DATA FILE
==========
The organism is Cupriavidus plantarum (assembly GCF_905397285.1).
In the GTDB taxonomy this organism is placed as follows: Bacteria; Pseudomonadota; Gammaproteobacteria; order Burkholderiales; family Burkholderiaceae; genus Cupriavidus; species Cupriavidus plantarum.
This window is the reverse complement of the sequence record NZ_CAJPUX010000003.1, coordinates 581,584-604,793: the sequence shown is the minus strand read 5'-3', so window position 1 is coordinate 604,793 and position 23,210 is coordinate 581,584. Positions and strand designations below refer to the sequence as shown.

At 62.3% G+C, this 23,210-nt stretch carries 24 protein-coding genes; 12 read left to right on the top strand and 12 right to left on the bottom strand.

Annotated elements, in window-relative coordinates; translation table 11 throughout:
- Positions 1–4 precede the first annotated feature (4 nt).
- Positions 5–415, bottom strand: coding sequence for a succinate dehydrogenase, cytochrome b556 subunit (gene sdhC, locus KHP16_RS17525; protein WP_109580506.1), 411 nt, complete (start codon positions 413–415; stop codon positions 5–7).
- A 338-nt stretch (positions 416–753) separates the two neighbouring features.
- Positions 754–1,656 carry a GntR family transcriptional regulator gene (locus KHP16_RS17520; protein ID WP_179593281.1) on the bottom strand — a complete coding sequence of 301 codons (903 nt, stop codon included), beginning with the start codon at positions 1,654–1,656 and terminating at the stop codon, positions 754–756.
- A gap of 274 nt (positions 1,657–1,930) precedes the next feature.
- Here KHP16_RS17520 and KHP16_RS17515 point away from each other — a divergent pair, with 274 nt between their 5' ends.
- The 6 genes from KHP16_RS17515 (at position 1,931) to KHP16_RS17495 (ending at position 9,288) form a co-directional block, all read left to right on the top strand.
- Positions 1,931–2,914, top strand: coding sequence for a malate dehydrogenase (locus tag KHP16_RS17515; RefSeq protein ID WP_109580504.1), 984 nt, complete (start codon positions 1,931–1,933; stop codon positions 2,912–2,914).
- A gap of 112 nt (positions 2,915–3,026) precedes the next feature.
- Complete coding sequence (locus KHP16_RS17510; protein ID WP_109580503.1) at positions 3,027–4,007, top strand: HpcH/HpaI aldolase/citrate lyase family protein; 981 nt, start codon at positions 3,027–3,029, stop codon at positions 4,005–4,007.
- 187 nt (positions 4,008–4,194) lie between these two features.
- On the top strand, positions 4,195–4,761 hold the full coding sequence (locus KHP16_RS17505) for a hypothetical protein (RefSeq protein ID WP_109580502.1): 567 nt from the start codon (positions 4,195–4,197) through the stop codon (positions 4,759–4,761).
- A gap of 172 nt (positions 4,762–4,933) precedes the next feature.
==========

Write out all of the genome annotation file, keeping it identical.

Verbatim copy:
The organism is Cupriavidus plantarum (assembly GCF_905397285.1).
In the GTDB taxonomy this organism is placed as follows: Bacteria; Pseudomonadota; Gammaproteobacteria; order Burkholderiales; family Burkholderiaceae; genus Cupriavidus; species Cupriavidus plantarum.
This window is the reverse complement of the sequence record NZ_CAJPUX010000003.1, coordinates 581,584-604,793: the sequence shown is the minus strand read 5'-3', so window position 1 is coordinate 604,793 and position 23,210 is coordinate 581,584. Positions and strand designations below refer to the sequence as shown.

At 62.3% G+C, this 23,210-nt stretch carries 24 protein-coding genes; 12 read left to right on the top strand and 12 right to left on the bottom strand.

Annotated elements, in window-relative coordinates; translation table 11 throughout:
- Positions 1–4 precede the first annotated feature (4 nt).
- Positions 5–415, bottom strand: coding sequence for a succinate dehydrogenase, cytochrome b556 subunit (gene sdhC, locus KHP16_RS17525; protein WP_109580506.1), 411 nt, complete (start codon positions 413–415; stop codon positions 5–7).
- A 338-nt stretch (positions 416–753) separates the two neighbouring features.
- Positions 754–1,656 carry a GntR family transcriptional regulator gene (locus KHP16_RS17520; protein ID WP_179593281.1) on the bottom strand — a complete coding sequence of 301 codons (903 nt, stop codon included), beginning with the start codon at positions 1,654–1,656 and terminating at the stop codon, positions 754–756.
- A gap of 274 nt (positions 1,657–1,930) precedes the next feature.
- Here KHP16_RS17520 and KHP16_RS17515 point away from each other — a divergent pair, with 274 nt between their 5' ends.
- The 6 genes from KHP16_RS17515 (at position 1,931) to KHP16_RS17495 (ending at position 9,288) form a co-directional block, all read left to right on the top strand.
- Positions 1,931–2,914, top strand: coding sequence for a malate dehydrogenase (locus tag KHP16_RS17515; RefSeq protein ID WP_109580504.1), 984 nt, complete (start codon positions 1,931–1,933; stop codon positions 2,912–2,914).
- A gap of 112 nt (positions 2,915–3,026) precedes the next feature.
- Complete coding sequence (locus KHP16_RS17510; protein ID WP_109580503.1) at positions 3,027–4,007, top strand: HpcH/HpaI aldolase/citrate lyase family protein; 981 nt, start codon at positions 3,027–3,029, stop codon at positions 4,005–4,007.
- 187 nt (positions 4,008–4,194) lie between these two features.
- On the top strand, positions 4,195–4,761 hold the full coding sequence (locus KHP16_RS17505) for a hypothetical protein (RefSeq protein ID WP_109580502.1): 567 nt from the start codon (positions 4,195–4,197) through the stop codon (positions 4,759–4,761).
- A gap of 172 nt (positions 4,762–4,933) precedes the next feature.